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Top Five Books of 2003 from OBJ Reading List

Comments on the top five books in my 2003 reading list, at the request of a colleague. Also included is a comment on a sixth title, about which my correspondent wanted to know more.

The list is not ranked among the five I have chosen.  I have listed them alphabetically.

Top Five

1.  Barthel, Manfred; Mark Howson, translator and adaptor.  What the Bible Really Says:  Casting New Light on the Book of Books.  NY:  Bell Publishing Co., 1984.  388p.  (Bible backgrounds, cultural updates from archeology and other sciences.)  Bought 1985.  Begun September 2003, finished October 2003.

Barthel provided some very stimulating discussions on various findings in archaeology that throws light on names and laces and events in the Bible. Anything in history and archaeology related to the Middle East and the Bible interests me.  He goes through the Bible books in sequence and gives information from various sciences that help explain, clarify or verify each. There is more on the Old Testament, but also some related to the New Testament and a good section about the Essenes that gives some helpful insights.

This was interesting and helpful because it brought to life the contemporary situation in these biblical events.  I always like to study the Old Testament, particularly, to understand the stories, not just as history, but as real-life experiences of humans like me, in another culture and place. I try to get a personal sense of their encounters with the Divine in the events of their lives.  It is a challenge further to try to understand the worldview they lived in and see how that helps clarify their understanding of the events reflected in what we now have recorded.  Barthel did that.

See my more extensive review of this book on this site.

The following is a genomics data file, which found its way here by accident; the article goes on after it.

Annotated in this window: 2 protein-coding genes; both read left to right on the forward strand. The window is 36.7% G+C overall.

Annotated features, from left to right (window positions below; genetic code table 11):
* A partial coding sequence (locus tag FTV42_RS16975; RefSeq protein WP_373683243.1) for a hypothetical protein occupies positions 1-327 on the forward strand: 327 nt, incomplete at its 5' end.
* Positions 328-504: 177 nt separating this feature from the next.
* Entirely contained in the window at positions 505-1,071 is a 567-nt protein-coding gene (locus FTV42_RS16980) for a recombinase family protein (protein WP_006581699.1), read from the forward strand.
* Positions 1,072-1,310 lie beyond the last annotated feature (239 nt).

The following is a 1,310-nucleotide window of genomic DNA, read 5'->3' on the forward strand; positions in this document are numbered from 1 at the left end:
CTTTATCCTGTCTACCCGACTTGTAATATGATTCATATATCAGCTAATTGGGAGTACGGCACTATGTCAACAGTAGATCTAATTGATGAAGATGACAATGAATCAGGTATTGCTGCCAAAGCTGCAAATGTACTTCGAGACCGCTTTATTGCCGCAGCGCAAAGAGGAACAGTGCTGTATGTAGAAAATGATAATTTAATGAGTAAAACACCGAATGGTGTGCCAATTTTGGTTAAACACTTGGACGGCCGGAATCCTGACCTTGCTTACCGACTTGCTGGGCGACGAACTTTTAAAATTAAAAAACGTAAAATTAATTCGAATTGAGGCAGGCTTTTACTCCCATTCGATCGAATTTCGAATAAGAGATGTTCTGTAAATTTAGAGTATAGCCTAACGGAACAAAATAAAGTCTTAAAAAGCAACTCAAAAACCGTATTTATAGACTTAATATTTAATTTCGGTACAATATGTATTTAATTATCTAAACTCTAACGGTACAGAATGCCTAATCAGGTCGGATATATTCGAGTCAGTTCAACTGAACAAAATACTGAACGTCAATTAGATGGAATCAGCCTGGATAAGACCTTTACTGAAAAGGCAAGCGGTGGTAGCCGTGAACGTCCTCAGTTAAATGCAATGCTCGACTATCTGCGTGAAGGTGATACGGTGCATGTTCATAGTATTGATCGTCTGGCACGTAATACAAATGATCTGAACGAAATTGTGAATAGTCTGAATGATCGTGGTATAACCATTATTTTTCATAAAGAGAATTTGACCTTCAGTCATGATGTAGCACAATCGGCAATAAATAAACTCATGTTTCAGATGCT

See Barthel's Book and Read My Review on Amazon.Com.

2.  Brother Lawrence.  The Practice of the Presence of God with Spiritual Maxims.  Grand Rapids:  Spire Books (Baker Book House), 1958, 2003.  112p. Bought November 2003, read December 2003.

It was insightful, in a way similar to what I described above, to see how a pious man in medieval France yearned to know and love God more and more.  It was helpful as well as inspiring to see the practical ways Brother Lawrence turned every practical deed into service for God.  He performed service to any who needed it as service to God.  He taught others to work as to the Lord and love the Lord through loving those around us.  The first part of the book was a testimonial introduction by another servant of the church who knew him.  The admiration came through as another perspective on the life of Brother Lawrence.  It was interesting to consider that this person who dedicated his life to knowing and loving God in every moment was a French Roman Catholic, who lived about a century after the Protestant Reformation. It was interesting and encouraging to see how he came to some of the same concepts and approaches in the Middle Ages I have tried to practice now.

See my more extensive review of Brother Lawrence on this site.
See The Practice of the Presence on

3.  Gruenler, Royce Gordon.  New Approaches to Jesus and the Gospels:  A Phenomenological and Exegetical Study of Synoptic Christianity.  Grand Rapids:  Baker Book House, 1982.  251p.  Bought 1984.  Begun April 2003, finished November 2003.